Transparent face coverings, which may assist communication with someone who relies on lip reading, clear sound or facial expression to communicate, can also be worn. There is currently very limited evidence regarding the effectiveness or safety of transparent face coverings, but they may be effective in reducing the spread of COVID-19.

We are recommending these additional precautionary measures for a for a time limited period until Easter. As with all measures, we will keep this under review and update guidance as necessary.

26th Feb 2021
To ask the Secretary of State for Education, with reference to his press release, dated Monday 22 February 2021 on the planned extended use of face coverings in class rooms in secondary schools in England, what guidance he (a) has issued and (b) plans to issue to (i) teachers and (ii) parents on (A) deaf and (B) other pupils who require lip reading, clear sound or facial expressions to communicate within such settings when face coverings are worn.

The Department continues to work closely with other Government Departments throughout its response to the COVID-19 outbreak, including Public Health England (PHE) and the Department of Health and Social Care, as well as stakeholders across the sector. We continue to work to ensure that our policy is based on the latest scientific and medical advice, to continue to develop comprehensive guidance based on the PHE-endorsed ‘system of controls’ and to understand the impact and effectiveness of these measures on staff, pupils and parents.

The Department has recently published updated guidance for schools to support the return to full attendance from 8 March 2021, which includes updated advice on face coverings. The guidance can be found here: https://assets.publishing.service.gov.uk/government/uploads/system/uploads/attachment_data/file/964351/Schools_coronavirus_operational_guidance.pdf.

As the guidance outlines, where pupils in Year 7 and above are taught, we recommend that face coverings should be worn by adults and pupils when moving around the premises, outside of classrooms, such as in corridors and communal areas where social distancing cannot easily be maintained.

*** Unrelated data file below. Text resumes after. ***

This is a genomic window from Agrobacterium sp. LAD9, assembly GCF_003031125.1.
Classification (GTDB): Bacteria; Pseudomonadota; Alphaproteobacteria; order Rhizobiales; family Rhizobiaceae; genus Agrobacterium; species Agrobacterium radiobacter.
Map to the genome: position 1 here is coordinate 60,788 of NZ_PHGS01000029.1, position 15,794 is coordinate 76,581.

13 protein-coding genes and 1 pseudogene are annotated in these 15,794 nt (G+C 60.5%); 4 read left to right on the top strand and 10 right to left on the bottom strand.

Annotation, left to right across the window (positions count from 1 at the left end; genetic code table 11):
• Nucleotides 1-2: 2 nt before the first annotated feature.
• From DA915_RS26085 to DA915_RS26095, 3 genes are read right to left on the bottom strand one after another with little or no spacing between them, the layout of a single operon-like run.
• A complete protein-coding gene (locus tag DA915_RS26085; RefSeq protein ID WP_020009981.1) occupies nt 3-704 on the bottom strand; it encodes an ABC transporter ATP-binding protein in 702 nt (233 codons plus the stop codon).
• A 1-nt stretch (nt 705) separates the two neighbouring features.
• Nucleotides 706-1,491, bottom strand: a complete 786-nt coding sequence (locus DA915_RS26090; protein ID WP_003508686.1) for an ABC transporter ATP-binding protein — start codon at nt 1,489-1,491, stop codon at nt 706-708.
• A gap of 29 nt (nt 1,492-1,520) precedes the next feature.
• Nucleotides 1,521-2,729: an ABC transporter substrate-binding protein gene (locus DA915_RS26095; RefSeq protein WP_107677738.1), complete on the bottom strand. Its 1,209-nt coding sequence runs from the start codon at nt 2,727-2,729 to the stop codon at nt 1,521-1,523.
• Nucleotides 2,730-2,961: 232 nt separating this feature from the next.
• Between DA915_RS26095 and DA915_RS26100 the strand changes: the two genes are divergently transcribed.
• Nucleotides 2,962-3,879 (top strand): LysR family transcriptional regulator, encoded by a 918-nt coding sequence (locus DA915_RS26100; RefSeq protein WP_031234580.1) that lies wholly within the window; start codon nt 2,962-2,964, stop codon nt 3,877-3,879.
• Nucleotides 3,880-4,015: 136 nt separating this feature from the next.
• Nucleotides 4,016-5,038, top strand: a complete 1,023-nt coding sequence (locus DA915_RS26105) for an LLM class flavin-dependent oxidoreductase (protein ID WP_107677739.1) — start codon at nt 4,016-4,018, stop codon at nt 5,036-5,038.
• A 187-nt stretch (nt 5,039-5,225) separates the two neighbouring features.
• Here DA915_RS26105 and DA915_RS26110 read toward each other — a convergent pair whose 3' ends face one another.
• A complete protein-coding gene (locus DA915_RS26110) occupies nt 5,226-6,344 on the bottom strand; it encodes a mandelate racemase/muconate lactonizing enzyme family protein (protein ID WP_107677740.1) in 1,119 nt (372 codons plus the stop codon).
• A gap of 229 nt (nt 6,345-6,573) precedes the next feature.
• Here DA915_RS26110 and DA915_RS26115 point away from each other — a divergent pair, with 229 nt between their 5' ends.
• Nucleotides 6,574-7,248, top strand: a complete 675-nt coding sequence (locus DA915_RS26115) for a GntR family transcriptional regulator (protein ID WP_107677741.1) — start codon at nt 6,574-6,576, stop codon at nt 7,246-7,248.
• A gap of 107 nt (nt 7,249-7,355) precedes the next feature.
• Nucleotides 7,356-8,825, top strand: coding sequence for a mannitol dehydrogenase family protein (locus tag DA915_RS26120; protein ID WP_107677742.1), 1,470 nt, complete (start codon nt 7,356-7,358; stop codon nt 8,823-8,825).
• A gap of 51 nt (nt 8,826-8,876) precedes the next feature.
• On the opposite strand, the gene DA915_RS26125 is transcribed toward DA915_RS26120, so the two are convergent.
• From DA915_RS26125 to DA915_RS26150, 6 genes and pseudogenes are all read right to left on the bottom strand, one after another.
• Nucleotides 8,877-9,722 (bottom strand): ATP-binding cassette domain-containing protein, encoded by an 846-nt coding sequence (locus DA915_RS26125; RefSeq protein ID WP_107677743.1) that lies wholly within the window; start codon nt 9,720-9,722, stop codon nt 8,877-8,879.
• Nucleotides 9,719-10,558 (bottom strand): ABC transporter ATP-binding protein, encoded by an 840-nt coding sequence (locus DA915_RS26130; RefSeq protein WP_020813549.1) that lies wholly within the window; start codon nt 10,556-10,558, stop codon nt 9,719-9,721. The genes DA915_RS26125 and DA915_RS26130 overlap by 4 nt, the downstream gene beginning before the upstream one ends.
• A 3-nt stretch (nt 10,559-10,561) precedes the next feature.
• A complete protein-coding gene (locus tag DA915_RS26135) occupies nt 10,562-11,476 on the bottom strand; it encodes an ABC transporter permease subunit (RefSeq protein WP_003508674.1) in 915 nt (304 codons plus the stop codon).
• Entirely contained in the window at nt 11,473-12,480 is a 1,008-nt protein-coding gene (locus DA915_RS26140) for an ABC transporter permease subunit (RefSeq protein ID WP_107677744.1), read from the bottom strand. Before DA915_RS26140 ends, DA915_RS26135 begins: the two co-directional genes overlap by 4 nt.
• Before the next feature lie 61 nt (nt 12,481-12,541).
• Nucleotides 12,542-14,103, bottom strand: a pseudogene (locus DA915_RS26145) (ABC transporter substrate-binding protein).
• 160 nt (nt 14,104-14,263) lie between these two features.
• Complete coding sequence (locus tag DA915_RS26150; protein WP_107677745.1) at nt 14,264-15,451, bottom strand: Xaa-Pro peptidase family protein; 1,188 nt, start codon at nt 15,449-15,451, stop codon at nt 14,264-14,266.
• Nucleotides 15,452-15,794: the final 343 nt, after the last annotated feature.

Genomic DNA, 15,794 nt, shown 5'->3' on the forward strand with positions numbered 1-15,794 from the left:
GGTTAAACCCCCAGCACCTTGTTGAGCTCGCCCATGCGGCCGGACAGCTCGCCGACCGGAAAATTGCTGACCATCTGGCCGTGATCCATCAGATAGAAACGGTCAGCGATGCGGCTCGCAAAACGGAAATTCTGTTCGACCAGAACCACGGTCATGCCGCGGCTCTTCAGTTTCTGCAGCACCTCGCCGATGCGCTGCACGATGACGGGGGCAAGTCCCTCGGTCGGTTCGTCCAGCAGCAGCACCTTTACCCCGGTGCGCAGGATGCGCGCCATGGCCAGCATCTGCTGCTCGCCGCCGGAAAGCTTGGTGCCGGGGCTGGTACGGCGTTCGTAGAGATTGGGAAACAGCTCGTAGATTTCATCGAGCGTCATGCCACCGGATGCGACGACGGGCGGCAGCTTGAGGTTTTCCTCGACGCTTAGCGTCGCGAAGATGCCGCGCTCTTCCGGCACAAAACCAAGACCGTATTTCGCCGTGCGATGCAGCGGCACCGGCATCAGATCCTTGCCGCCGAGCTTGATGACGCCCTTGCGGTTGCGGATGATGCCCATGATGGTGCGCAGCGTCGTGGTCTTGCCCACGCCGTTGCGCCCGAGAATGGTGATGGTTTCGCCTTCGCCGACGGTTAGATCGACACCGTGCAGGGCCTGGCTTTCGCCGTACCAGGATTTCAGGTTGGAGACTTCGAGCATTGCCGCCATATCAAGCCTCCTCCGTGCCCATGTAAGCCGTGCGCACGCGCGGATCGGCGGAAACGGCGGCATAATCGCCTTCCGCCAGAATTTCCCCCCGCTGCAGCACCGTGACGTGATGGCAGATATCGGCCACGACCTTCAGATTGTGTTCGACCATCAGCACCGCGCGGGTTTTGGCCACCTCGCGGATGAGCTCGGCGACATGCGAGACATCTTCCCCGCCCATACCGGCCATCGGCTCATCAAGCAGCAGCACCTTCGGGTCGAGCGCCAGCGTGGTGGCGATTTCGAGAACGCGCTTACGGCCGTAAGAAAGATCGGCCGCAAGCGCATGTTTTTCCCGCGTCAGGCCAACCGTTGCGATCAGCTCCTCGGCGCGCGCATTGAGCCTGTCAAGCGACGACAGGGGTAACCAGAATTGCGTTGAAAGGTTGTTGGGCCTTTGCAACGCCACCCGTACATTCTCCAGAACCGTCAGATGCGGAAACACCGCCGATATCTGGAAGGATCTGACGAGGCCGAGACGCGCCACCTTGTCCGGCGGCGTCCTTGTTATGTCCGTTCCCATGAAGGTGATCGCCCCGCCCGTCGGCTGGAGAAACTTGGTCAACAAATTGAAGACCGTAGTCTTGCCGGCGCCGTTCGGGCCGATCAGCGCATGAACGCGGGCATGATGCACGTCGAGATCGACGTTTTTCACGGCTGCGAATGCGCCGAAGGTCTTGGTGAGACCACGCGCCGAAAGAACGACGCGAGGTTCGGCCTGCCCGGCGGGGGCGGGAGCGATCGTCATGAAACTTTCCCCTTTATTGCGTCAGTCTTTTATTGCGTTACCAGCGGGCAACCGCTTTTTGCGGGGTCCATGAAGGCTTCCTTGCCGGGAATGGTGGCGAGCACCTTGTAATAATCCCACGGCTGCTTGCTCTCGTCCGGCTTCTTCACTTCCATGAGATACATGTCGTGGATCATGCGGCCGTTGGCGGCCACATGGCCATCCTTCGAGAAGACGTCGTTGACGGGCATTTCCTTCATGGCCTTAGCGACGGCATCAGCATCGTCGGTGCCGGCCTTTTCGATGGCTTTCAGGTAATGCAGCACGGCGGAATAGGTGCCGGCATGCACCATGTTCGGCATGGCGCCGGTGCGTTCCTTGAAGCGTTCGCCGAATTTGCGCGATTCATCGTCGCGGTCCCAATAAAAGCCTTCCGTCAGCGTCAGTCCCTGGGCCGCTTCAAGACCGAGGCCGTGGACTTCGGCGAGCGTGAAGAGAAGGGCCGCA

In addition, from 8 March 2021, we now also recommend that in those schools where pupils in Year 7 and above are taught, face coverings should be worn in classrooms unless social distancing can be maintained.

Some individuals are exempt from wearing face coverings. This includes people who cannot put on, wear or remove a face covering because of a physical or mental illness or impairment, or disability, or if you are speaking to or providing assistance to someone who relies on lip reading, clear sound or facial expressions to communicate. The same legal exemptions that apply to the wearing of face coverings in shops and on public transport also apply in schools.

Transparent face coverings, which may assist communication with someone who relies on lip reading, clear sound or facial expression to communicate, can also be worn. There is currently very limited evidence regarding the effectiveness or safety of transparent face coverings, but they may be effective in reducing the spread of COVID-19.

We are recommending these additional precautionary measures for a for a time limited period until Easter. As with all measures, we will keep this under review and update guidance as necessary.

1st May 2020
To ask the Secretary of State for Education, what proportion of children reported to be experiencing domestic abuse have an Education, Health and Care plan in the most recent period for which figures are available; and how many of those children are attending school during the covid-19 outbreak.

252,580 children were recorded as having domestic abuse as a factor at the end of their referral assessment[1] in the year ending 31 March 2019. This includes children where the assessment has raised concerns about the child, concerns about the parent(s) or concerns about other adults in the household. We do not publish figures showing where there are solely concerns about the child being the victim of domestic abuse. 46.0% of children in need on 31 March 2019 have special educational needs (SEN), including 21.6% with an education, health and care (EHC) plan. Figures for the number of children with domestic abuse as an assessment factor and an EHC plan are not available.